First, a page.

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Tax dodge scandal claims first scalp in Iceland's prime minister

Icelandic prime minister Sigmundur Gunnlaugsson has been the biggest casualty so far of the Panama Papers scandal, says Matthew Partridge.

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Iceland's prime minister, Sigmundur Gunnlaugsson, steps down

The leak of 11.5 million files from Panama-based law firm Mossack Fonesca, organised by the International Consortium of Investigative Journalists (ICIJ), will "provoke red faces and furious denials", says the Financial Times. Mossack organised offshore accounts, firms and trusts for "hundreds of politicians, business and sports people, including 72 current or former heads of state". The records also include "at least 33 people and companies blacklisted by the US because of evidence of proscribed activities". Tax authorities globally have said they will "follow up allegations of tax evasion and money laundering".

Icelandic prime minister Sigmundur Gunnlaugsson has been the biggest casualty so far. He has done nothing illegal, but he stepped down after it was revealed that he and his wife failed to "disclose millions of euros in the British Virgin Islands, while the... public struggled through the severity of the financial crisis", says Eirikur Bergmann in The Guardian. Worse, while he was involved in Iceland's bank bail-out talks, "his wife was one of the foreign creditors of the fallen banks", through a firm registered in the British Virgin Islands.

"It is unclear why some world leaders, or members of their family, are posted on the ICIJ's rogue's gallery as somehow implicated," says The Daily Telegraph's Ambrose Evans-Pritchard. In many cases, "the supporting documents do not suggest that they have done anything wrong... there is risk of a witch-hunt and vigilante publicity" here. However, whatever comes out in the end, "off-shore finance will never be the same again after these revelations".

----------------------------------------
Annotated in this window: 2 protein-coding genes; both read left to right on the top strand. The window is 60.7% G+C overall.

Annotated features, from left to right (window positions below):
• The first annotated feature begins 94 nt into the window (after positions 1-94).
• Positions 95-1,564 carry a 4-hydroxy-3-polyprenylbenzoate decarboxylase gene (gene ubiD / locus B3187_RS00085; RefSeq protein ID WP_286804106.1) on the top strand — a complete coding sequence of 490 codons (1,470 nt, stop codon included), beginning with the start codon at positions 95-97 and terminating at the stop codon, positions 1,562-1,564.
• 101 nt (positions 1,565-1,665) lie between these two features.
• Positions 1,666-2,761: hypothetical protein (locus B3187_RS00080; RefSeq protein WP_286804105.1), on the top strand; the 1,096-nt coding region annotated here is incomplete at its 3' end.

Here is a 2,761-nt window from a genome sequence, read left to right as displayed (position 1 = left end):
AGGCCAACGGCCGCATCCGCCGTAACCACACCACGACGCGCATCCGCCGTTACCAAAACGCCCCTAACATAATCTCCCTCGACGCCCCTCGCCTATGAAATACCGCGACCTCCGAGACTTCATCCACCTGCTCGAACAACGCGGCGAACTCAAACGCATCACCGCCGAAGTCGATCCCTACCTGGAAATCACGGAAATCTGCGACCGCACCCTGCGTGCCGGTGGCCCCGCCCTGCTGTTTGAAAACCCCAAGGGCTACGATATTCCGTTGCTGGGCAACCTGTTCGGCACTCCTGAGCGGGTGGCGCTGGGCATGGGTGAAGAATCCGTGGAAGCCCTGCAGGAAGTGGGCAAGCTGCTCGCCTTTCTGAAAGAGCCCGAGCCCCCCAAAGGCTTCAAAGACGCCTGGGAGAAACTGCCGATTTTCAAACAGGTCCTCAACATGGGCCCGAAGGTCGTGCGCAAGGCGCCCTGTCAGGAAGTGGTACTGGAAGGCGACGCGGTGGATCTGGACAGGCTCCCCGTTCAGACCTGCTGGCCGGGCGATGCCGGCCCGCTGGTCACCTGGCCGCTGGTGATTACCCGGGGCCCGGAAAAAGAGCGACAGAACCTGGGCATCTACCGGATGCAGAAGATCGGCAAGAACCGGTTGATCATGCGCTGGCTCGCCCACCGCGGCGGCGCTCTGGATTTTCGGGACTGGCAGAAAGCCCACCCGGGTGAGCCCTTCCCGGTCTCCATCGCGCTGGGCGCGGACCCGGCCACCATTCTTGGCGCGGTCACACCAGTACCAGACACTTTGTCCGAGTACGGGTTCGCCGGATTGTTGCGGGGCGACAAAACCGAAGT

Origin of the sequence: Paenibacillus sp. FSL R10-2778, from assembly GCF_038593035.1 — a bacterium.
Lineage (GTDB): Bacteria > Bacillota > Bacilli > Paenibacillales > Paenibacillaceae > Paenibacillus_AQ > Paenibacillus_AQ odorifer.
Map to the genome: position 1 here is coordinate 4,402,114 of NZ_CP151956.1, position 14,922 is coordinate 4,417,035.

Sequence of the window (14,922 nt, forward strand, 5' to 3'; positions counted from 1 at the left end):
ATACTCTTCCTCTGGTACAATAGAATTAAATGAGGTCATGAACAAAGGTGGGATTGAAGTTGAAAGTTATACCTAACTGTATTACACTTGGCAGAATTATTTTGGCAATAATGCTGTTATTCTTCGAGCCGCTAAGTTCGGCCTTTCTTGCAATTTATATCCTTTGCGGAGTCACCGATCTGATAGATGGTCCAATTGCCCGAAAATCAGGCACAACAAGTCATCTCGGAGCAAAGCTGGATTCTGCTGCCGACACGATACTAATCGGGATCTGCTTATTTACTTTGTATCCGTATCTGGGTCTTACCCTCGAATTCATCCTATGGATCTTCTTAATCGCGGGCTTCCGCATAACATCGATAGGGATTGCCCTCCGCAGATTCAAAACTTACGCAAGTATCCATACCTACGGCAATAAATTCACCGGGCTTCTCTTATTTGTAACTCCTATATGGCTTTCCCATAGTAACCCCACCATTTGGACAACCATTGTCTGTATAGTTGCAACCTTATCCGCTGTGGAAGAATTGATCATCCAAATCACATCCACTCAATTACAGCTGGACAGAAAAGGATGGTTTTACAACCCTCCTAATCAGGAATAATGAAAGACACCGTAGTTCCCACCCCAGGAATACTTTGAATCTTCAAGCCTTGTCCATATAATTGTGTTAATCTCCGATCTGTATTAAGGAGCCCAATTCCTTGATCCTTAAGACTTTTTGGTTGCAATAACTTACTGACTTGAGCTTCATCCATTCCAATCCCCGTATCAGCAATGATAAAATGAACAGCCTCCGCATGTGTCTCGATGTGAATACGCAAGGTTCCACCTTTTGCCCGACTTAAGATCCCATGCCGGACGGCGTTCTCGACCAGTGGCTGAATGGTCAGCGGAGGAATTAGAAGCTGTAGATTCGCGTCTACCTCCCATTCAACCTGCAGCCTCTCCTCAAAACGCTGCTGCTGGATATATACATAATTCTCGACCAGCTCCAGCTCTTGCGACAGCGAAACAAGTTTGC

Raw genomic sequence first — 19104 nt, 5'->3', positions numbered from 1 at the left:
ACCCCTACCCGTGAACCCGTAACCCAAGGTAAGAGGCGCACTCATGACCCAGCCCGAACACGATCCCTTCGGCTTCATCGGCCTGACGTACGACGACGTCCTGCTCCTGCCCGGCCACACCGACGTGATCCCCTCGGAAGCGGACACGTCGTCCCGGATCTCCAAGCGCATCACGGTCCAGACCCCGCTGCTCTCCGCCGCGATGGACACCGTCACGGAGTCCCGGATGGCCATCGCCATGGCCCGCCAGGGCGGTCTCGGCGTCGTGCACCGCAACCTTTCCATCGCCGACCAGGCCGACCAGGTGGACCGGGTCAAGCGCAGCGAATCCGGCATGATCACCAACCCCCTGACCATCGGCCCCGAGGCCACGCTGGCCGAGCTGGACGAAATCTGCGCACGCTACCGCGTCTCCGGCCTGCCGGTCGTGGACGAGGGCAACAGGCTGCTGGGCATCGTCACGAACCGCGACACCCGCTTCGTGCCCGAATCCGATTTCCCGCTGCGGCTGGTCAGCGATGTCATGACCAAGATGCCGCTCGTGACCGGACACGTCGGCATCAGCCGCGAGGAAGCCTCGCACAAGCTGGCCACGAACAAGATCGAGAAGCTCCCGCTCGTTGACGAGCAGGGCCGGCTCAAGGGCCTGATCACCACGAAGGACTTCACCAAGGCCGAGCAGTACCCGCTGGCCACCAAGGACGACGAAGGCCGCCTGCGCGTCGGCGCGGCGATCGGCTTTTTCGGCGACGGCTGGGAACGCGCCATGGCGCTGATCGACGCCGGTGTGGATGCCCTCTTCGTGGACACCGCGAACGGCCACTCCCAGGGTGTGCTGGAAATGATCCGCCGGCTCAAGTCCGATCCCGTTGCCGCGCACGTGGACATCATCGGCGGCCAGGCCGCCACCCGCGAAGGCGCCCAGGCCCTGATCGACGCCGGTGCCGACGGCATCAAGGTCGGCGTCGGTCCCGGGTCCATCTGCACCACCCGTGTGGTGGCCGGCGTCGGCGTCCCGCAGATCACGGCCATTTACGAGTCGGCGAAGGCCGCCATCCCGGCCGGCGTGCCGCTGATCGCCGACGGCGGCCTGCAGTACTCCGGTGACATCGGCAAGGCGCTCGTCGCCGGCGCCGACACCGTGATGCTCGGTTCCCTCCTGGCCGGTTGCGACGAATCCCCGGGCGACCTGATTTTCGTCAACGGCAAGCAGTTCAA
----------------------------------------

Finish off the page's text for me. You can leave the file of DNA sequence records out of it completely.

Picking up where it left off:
The revelations show that piecemeal changes to the offshore regime have been inadequate, says Richard Brooks in The Guardian. "Tax havens need not just to reform but to end... companies, trusts and other structures constituted in this shadow world must be refused access to the real one, so they can no longer steal money and wash it back in."

"It will take a lot of parsing" to "determine any criminal activity", says The Wall Street Journal. But there's a bigger question: how did so many "public officials... accumulate so much money"? The world's undemocratic regimes figure prominently in the Panama Papers: "Russian and Chinese citizens in particular deserve to know more about their leaders' finances".

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